Two months later Pika was introduced. There was no fighting. The dominant females in the resident group at once began to behave with Pika as with a dominant male, paying no attention to Shampy. The females Wo and Lee took virtually no part in the interactions. All social contacts were initiated by Pika, Rose and Belka. After renewing his interactions with the females, Pika began to make contact with Shampy, whereupon the latter lay down flat, pressing his belly to the ground. Pika stood on Shampy's back for several minutes, and then went away. Shampy lay motionless until Pika came back and again stood on Shampy's back for several minutes. There were no further interactions between the males during that day.
Within about a week the interactions in the whole group had stabilised. There were practically no aggressive acts. Pika remained the J dominant male, while Shampy seemed to be fairly calm and comfortable. In a year Kraska had a baby. Judging by the behavioural characteristics of the infant, Pika was its father, though direct mating of Pika and Kraska was not observed. In 1992 Wo, Lee and Kraska all gave birth. Pika had mated only with Wo; both the other infants were Shampy's.
The first observations of the interactions of the two groups showed that it would have been impossible to join them at once. It is known (Wilson, 1978) that in a natural environment relations between macaque groups are based mainly on mutual avoidance. When meeting with each other they demonstrate antagonism which very often turns to fighting and bloodshed (Panov, 1983), where the winner is that group whose hierarchic social rank is higher. This depends on many different factors including the animals' ages and the duration of their coexistence. Thus our second group appears to be much weaker and hierarchically lower than the resident one.
We decided to place the newly-arrived group into the outdoor cage where we intended the united group to be kept. This was because we considered the forming of new pairs or groups of primates to be more effective if they join up on the territory of the socially weaker animals. As a rule, the social strength (or weakness) of an animal is determined by its age, sex and social status in interaction with other individuals. Putting together two animals is a situation of high social uncertainty, which is much higher for the animal coming into an alien environment. Sometimes the latter's reaction to this situation takes the form of a lack of confidence or avoidance of aggression, which gives it the opportunity to investigate the other animal. An aggressive reaction is usually observed in the socially weaker animal, and in fact is aggressive only in a formal sense, calming down in the absence of any reinforcement. The absence of an avoidance reaction on the part of the weaker animal means that it does not stimulate or reinforce aggression in the stronger one. Thus there is no bloodshed. This is our general principle in making introductions, though variations are possible in any particular case.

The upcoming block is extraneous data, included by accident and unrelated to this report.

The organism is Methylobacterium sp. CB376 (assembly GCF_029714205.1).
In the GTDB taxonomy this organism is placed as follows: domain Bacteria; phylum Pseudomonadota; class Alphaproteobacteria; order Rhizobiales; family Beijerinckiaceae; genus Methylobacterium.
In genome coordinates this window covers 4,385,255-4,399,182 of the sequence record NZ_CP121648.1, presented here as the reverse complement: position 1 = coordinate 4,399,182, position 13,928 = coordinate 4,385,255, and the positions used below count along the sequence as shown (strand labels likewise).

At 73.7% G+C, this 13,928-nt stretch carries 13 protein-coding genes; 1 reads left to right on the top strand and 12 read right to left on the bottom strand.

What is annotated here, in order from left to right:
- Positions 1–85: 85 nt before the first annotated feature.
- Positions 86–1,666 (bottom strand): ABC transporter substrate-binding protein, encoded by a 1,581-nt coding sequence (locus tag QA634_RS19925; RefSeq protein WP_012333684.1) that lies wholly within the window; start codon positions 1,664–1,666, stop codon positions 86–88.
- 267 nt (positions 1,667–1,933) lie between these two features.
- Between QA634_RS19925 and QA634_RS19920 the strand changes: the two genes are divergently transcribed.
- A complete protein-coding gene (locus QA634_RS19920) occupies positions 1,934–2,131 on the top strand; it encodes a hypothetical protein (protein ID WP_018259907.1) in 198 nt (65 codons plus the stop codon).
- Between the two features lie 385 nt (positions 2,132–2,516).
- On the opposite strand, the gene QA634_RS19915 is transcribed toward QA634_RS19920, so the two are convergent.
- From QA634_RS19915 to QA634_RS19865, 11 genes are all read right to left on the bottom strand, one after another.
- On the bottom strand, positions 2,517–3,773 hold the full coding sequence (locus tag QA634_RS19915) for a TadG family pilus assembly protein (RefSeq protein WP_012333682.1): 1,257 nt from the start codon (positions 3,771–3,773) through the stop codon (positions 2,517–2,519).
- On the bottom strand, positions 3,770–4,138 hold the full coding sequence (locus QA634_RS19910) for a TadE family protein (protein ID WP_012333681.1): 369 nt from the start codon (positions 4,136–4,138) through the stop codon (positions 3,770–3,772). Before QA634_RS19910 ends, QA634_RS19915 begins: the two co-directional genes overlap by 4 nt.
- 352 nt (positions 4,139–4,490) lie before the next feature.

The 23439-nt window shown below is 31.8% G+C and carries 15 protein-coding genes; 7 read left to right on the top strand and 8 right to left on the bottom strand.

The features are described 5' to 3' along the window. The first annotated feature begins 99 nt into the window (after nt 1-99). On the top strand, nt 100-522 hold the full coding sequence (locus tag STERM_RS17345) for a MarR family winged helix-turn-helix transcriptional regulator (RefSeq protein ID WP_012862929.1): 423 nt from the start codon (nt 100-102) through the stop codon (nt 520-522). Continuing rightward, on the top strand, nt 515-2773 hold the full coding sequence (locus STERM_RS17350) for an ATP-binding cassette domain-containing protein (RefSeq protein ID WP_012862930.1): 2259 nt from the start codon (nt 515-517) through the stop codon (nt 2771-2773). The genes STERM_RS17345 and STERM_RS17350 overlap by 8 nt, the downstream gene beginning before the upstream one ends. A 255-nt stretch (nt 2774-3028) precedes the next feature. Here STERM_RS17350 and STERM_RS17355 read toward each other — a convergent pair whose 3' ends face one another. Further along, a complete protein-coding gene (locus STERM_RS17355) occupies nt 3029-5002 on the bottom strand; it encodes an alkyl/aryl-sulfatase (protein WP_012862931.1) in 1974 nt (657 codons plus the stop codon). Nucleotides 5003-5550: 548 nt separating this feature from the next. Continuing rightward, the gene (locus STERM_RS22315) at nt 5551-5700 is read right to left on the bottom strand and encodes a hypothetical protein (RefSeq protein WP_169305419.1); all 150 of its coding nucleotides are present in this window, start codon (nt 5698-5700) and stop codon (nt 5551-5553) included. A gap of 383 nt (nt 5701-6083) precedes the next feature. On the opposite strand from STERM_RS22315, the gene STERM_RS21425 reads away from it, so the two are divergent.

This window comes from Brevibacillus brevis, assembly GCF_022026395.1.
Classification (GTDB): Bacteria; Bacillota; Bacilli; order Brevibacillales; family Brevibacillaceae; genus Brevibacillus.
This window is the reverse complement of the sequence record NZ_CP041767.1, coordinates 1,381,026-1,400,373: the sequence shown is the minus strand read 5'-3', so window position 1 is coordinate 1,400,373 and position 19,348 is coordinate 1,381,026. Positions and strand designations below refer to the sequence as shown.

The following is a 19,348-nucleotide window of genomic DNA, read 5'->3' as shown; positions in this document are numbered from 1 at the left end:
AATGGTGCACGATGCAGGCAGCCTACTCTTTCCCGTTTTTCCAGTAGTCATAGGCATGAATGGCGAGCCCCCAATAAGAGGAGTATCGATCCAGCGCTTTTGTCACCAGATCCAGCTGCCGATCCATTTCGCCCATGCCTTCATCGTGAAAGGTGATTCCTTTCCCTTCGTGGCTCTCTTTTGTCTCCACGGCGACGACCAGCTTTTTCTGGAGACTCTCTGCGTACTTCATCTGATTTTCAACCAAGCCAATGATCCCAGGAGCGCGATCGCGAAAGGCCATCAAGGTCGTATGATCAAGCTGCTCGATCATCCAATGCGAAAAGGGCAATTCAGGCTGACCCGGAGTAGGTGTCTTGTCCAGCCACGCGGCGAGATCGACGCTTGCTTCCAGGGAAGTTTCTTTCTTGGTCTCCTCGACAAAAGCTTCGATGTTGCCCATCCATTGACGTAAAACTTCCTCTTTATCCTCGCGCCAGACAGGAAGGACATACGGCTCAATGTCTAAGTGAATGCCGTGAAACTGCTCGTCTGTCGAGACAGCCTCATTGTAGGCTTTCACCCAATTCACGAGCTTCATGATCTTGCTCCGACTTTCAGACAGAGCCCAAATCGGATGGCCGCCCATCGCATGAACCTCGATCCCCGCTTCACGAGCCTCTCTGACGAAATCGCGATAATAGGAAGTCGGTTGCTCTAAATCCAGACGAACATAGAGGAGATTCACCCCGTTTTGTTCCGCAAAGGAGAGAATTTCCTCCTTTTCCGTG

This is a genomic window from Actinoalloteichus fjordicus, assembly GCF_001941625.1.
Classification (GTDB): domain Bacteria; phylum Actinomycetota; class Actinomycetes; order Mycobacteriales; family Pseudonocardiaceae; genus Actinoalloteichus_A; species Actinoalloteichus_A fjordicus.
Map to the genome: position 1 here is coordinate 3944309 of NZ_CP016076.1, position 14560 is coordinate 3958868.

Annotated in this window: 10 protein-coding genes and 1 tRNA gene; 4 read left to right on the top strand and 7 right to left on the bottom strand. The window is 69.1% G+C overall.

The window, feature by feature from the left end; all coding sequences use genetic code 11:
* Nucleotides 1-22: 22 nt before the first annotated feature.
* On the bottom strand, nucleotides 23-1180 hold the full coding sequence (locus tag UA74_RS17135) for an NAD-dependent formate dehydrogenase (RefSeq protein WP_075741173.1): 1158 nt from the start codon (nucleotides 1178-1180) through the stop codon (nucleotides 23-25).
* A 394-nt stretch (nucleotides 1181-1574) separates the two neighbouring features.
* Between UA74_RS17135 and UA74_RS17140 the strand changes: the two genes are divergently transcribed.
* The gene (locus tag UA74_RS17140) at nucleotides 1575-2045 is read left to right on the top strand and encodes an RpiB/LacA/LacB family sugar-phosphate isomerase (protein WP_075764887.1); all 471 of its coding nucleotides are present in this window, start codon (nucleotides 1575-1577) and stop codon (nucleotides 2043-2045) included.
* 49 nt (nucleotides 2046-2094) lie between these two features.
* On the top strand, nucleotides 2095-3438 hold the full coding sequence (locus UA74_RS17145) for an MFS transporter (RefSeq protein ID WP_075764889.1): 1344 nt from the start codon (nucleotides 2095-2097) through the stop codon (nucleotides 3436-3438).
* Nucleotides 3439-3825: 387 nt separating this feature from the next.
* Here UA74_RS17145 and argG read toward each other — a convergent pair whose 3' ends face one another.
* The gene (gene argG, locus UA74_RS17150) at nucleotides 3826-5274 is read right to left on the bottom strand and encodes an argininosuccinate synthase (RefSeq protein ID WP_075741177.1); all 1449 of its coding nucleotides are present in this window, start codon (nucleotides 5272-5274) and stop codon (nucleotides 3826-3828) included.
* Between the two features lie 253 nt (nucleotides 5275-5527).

We planned to introduce animals from the first group into the second one step by step, beginning with the females. The point is that, according to our own observations and also to data in the literature, the females are the heart and the foundation of the social group (Kawamura, 1961; Bernstein and Sharpe, 1965; Vandenbergh, 1967; Baldwin, 1968; Neville, 1968; Budnitz and Dainis, 1975; Estrada, 1977). Low-ranking individuals support the hierarchy and subordination in the group (Rowell, 1966; Struhsaker, 1967; De Waal, 1977; Estrada, 1977). That is why we decided to start group formation by introducing low-rank individuals first.
When the second, 'weaker' group had got used to their new open cage, Kraska, whose social rank in the first group was the lowest, was introduced into the second group. The attitude of other animals towards a newcomer depends upon its own style of behaviour. As far as we can judge, the latter is determined by the sex and age, the social status and the individual social experience of the animal. Kraska's behaviour towards the other females and the male was typical of a low-rank female, which is what she had been for several years of her life in the first group. There was practically no aggression. Kraska did not initiate any interactions with the other females and demonstrated subordination when they attempted contact. She would come up to the male and invite grooming only when the other females were not near. She also approached food very carefully and only in the absence of the other animals.